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The median juror and the trial of Socrates

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  • McCannon, Bryan C.

Abstract

A model of the mechanism used by the Classical Athenians to prosecute Socrates is presented. Two important features of such trials are, first, both the prosecutor and the defendant propose sanctions and, second, a jury takes a simple majority vote over the two proposals. The Classical Athenians created a mechanism to achieve a median-juror result. This sanction is a Condorcet Winner among all possible sanctions, responds to both the harm of the act and the uncertainty of guilt, and, under reasonable conditions, improves deterrence resulting in fewer crimes being committed.

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Bibliographic Info

Article provided by Elsevier in its journal European Journal of Political Economy.

Volume (Year): 26 (2010)
Issue (Month): 4 (December)
Pages: 533-540

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Handle: RePEc:eee:poleco:v:26:y:2010:i:4:p:533-540

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Web page: http://www.elsevier.com/locate/inca/505544

Related research

Keywords: Deterrence Jury decision making Median juror Sanction Socrates;

References

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  1. Gary S. Becker, 1974. "Crime and Punishment: An Economic Approach," NBER Chapters, in: Essays in the Economics of Crime and Punishment, pages 1-54 National Bureau of Economic Research, Inc.
  2. Nicholas Kyriazis & Michel Zouboulakis, 2004. "Democracy, Sea Power and Institutional Change: An Economic Analysis of the Athenian Naval Law," European Journal of Law and Economics, Springer, vol. 17(1), pages 117-132, January.
  3. Ezra Friedman & Abraham Wickelgren, . "Bayesian Juries and The Limits to Deterrence," Yale Law School John M. Olin Center for Studies in Law, Economics, and Public Policy Working Paper Series yale_lepp-1008, Yale Law School John M. Olin Center for Studies in Law, Economics, and Public Policy.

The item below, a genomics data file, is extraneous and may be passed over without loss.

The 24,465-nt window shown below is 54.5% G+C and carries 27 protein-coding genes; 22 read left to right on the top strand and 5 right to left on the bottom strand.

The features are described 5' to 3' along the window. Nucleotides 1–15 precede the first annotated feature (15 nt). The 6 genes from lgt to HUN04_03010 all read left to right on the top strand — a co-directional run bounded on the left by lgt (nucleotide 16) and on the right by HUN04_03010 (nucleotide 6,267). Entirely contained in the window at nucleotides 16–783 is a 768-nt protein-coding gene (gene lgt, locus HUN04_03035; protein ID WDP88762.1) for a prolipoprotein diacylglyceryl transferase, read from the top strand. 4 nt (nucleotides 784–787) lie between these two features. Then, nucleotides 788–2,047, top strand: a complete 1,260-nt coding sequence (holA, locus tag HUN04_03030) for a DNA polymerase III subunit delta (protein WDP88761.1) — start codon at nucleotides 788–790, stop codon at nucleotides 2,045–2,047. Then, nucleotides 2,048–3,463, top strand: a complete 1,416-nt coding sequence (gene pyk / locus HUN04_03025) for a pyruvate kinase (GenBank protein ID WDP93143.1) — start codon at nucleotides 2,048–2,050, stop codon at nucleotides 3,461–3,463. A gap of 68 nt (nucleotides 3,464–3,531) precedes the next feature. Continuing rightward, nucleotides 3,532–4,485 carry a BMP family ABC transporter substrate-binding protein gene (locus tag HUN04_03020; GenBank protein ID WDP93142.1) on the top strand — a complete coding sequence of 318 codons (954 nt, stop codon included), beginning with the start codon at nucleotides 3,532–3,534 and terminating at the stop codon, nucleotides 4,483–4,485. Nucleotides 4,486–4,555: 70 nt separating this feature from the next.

4. Kaiser, Brooks A., 2007. "The Athenian Trierarchy: Mechanism Design for the Private Provision of Public Goods," The Journal of Economic History, Cambridge University Press, vol. 67(02), pages 445-480, June.
  5. Lando Henrik, 2005. "The Size of the Sanction Should Depend on the Weight of the Evidence," Review of Law & Economics, De Gruyter, vol. 1(2), pages 277-292, September.
  6. Nicholas Kyriazis, 2009. "Financing the Athenian state: public choice in the age of Demosthenes," European Journal of Law and Economics, Springer, vol. 27(2), pages 109-127, April.
  7. John Kambhu, 1989. "Regulatory standards, noncompliance and enforcement," Research Paper 8902, Federal Reserve Bank of New York.
  8. McCannon, Bryan C., 2010. "Homicide trials in Classical Athens," International Review of Law and Economics, Elsevier, vol. 30(1), pages 46-51, March.
  9. Bitros, George C. & Karayiannis, Anastassios D., 2008. "Values and institutions as determinants of entrepreneurship in ancient Athens," Journal of Institutional Economics, Cambridge University Press, vol. 4(02), pages 205-230, August.
  10. Fleck, Robert K & Hanssen, F Andrew, 2006. "The Origins of Democracy: A Model with Application to Ancient Greece," Journal of Law and Economics, University of Chicago Press, vol. 49(1), pages 115-46, April.
  11. Kambhu, John, 1989. "Regulatory Standards, Noncompliance and Enforcement," Journal of Regulatory Economics, Springer, vol. 1(2), pages 103-14, June.
  12. Miceli, Thomas J, 1990. "Optimal Prosecution of Defendants Whose Guilt Is Uncertain," Journal of Law, Economics and Organization, Oxford University Press, vol. 6(1), pages 189-201, Spring.
  13. Steven Shavell & A. Mitchell Polinsky, 2000. "The Economic Theory of Public Enforcement of Law," Journal of Economic Literature, American Economic Association, vol. 38(1), pages 45-76, March.
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Cited by:
  1. R. Marselli & M. Vannini & BC. McCannon, 2013. "Bargaining in the Shadow of Arbitration," Working Paper CRENoS 201309, Centre for North South Economic Research, University of Cagliari and Sassari, Sardinia.

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